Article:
3.3. Musculo-Tendinous Stiffness

As mentioned above (see Section 4.1), adolescents develop higher levels of force and power than children. These higher force levels are associated with a higher musculo-tendinous stiffness in adolescents compared to children and in adults compared to adolescents [29] since stiffness is positively related to the level of maximal force. Recent studies have suggested that a low musculo-tendinous stiffness could act as a “mechanical buffer” during muscle contractions, which would limit the development of fatigue [30,31]. This effect could be particularly significant during eccentric contractions, where the elongation of the tendon would limit the stretching of muscle fibers and hence the occurrence of muscle damage. This hypothesis is consistent with studies showing a progressive increase of fatigability and muscle symptoms following eccentric exercise from childhood to adulthood [7]. However, direct experimental evidence for this effect remains to be verified.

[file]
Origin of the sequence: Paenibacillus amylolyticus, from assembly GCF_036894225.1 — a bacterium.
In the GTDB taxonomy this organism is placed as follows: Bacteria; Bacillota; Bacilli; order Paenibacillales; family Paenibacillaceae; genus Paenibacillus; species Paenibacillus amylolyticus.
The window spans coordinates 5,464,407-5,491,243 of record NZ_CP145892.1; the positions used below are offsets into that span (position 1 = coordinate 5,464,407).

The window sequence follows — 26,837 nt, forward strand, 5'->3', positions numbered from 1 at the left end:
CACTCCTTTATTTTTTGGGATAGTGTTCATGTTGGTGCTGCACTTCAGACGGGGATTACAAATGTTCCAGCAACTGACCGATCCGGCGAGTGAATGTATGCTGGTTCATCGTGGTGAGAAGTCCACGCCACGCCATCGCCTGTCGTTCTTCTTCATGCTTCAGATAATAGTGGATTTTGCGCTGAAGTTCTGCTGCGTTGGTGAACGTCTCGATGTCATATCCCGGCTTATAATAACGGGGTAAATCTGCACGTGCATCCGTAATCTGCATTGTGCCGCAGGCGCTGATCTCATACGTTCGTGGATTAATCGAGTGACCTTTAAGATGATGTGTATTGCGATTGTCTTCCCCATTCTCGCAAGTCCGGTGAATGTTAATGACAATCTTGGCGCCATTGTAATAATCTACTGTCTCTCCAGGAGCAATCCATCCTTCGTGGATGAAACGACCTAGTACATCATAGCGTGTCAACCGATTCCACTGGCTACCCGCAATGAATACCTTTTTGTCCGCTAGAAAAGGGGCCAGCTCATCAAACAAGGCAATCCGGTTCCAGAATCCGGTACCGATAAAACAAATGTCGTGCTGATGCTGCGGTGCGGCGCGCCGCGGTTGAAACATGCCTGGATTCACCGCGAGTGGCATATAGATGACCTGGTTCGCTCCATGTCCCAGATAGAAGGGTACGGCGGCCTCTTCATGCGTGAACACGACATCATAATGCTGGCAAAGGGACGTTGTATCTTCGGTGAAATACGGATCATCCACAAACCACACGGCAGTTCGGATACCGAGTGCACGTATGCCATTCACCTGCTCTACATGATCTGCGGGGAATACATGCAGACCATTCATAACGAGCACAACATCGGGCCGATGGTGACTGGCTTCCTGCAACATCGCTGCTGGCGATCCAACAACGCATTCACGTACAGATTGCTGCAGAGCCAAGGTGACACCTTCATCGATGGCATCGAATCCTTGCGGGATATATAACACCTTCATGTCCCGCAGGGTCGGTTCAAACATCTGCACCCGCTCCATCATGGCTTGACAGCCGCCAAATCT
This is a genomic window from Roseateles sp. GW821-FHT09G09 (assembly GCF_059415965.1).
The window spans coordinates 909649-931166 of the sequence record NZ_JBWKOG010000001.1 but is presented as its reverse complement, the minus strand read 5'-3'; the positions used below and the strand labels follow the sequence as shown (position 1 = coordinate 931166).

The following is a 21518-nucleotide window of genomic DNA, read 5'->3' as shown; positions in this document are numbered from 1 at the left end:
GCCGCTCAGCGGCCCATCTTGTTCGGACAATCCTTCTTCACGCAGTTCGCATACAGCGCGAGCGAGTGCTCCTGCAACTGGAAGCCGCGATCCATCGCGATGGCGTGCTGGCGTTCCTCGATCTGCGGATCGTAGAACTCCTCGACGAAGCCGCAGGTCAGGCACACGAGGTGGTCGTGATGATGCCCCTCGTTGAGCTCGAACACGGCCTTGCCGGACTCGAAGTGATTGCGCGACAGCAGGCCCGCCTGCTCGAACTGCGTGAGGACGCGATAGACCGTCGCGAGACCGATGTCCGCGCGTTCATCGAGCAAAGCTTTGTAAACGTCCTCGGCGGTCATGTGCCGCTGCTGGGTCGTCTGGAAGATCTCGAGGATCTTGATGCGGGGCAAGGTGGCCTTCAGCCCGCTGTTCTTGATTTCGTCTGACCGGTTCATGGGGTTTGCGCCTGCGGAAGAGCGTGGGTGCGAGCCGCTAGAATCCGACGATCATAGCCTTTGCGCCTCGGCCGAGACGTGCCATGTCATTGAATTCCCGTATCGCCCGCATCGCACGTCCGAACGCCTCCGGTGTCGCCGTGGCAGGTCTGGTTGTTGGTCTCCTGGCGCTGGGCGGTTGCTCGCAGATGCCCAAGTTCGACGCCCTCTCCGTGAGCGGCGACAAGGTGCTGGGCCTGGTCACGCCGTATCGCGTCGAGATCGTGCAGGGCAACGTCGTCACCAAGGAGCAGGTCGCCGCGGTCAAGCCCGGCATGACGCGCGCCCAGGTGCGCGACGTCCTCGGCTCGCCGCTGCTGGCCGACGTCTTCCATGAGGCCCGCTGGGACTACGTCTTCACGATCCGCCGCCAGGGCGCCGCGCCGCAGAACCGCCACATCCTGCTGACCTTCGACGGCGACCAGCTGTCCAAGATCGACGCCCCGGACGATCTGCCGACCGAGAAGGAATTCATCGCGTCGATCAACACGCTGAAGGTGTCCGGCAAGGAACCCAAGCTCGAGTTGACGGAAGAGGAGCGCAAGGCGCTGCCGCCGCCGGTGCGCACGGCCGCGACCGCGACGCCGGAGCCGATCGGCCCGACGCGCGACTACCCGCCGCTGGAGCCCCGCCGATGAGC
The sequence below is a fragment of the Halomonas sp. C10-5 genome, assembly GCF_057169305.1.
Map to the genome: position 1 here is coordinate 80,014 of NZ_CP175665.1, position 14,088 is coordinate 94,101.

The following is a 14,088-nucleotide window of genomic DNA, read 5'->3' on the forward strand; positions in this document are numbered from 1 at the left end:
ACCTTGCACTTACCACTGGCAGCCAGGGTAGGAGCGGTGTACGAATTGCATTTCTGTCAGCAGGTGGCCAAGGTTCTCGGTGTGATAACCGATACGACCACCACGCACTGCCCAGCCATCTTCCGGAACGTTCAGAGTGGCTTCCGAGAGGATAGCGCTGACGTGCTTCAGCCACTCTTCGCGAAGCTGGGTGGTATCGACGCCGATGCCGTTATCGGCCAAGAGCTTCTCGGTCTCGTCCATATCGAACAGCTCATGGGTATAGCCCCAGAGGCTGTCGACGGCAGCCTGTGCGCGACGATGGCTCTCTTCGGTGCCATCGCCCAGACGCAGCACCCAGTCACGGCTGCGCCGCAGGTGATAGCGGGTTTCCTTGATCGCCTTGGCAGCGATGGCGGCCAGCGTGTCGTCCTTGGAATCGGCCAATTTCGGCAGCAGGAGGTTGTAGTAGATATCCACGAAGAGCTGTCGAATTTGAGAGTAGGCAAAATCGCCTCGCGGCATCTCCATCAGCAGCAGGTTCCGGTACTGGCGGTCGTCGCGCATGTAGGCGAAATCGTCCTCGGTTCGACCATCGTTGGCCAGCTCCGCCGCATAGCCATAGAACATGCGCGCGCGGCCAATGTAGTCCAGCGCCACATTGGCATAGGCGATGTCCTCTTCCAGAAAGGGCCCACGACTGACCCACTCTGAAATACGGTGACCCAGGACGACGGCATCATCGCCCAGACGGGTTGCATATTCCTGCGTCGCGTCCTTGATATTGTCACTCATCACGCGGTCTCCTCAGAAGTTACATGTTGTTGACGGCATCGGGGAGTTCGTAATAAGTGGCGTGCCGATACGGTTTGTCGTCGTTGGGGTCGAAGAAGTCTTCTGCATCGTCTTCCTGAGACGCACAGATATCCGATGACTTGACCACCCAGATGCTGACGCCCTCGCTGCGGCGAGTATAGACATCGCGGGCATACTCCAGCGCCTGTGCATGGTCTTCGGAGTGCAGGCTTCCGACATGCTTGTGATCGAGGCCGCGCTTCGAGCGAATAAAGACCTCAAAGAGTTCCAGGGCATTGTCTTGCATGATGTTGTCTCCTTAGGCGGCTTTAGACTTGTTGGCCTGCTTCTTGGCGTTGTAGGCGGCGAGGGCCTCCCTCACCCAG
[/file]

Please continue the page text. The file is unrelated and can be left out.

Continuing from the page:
The musculo-tendinous stiffness also affects the force-length relationship of the skeletal muscle. Although O’Brien et al. [32] and Kluka et al. [33] have shown no difference of optimal angle (i.e., the angle where force is maximal) between children and adults, Marginson and Eston [34] showed that the optimal angle corresponded to longer muscle lengths in children compared to adults. As all studies used the same angle to compare the fatigability between children and adults, their results could be affected since the children could exercise at a shorter relative length than adults. However, in adults, any exercise at a short muscle length reduces the development of peripheral fatigue [35] and promotes the development of central fatigue [36]. Should these effects hold true in children, this could explain, at least in part, the results of studies reporting a lower peripheral fatigue and a greater central fatigue in prepubertal children and adolescents compared to adults [37,38]. However, the effect of muscle length on the development and etiology of neuromuscular fatigue should be confirmed in children and adolescents and a systematic comparison at the optimal angle should be considered when the effects of fatigue protocols are compared between children, adolescents and adults.